To avoid the host killing the introduced cells, Friesen said Janssen needs to eliminate marks identifying the T cells as foreign, namely, human leukocyte antigen (HLA) proteins. "We somehow need to tinker with these HLA molecules on the cells we receive from the donor," he said. Janssen will use CRISPR to delete expression of the entire class of HLA type II molecules. "We know that is possible; that has been done. Your T cell function doesn't depend on these molecules."

However, there are also type I HLA proteins, which cannot be indiscriminately knocked out of the T cell. If there are no HLA molecules on a cell at all, the immune system also recognizes them as foreign, Friesen said. "That's the difficulty. We have to strike a balance between decreasing the number of HLA molecules on the surface of these T cells without having them be recognized as foreign."

Friesen added that when the time comes to actually add the receptor that allows the T cell to kill cancerous cells, Janssen plans to use CRISPR to introduce the CAR receptor as well. Janssen doesn't have any targets in mind yet, but Friesen said it's just getting started, having had a kickoff meeting with Transposagen in recent months.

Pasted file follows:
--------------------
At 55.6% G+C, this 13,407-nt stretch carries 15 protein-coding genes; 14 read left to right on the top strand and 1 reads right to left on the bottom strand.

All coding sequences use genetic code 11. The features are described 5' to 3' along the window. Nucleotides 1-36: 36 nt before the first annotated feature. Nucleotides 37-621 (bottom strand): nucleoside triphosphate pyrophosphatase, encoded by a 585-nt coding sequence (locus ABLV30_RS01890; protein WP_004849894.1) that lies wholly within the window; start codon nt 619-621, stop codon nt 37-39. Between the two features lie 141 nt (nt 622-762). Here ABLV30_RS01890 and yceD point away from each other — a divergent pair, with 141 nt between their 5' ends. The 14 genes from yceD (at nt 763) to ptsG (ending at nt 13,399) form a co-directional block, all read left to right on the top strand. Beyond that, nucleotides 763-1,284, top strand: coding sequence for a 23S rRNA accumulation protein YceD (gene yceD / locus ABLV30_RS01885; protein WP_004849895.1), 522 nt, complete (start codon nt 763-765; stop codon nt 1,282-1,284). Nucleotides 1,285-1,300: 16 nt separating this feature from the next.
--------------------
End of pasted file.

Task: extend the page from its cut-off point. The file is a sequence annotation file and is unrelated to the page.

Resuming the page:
But Janssen — and anybody else who is using CRISPR to engineer T cells — may run into problems, André Choulika, CEO of Cellectis, told GenomeWeb.

"It's a new technology for underfunded academic labs, but it's not a technology for industrial therapeutic labs," he said. "The technology is not ready yet."

Cellectis plans to use TALENs in its CAR T cell development, a technology for which it has acquired an exclusive license from the University of Minnesota. Dan Voytas, a professor there and inventor of TALENs, is the CSO of Cellectis' plant sciences division.

But Choulika said the company has done its due diligence and prefers TALENs for a variety of reasons. "We've tried them all — Meganucleases, ZFNs, CRISPR. We benchmarked them, comparing all the different technologies," he said, adding that TALENs come out on top in a number of important metrics for engineering CAR T cells.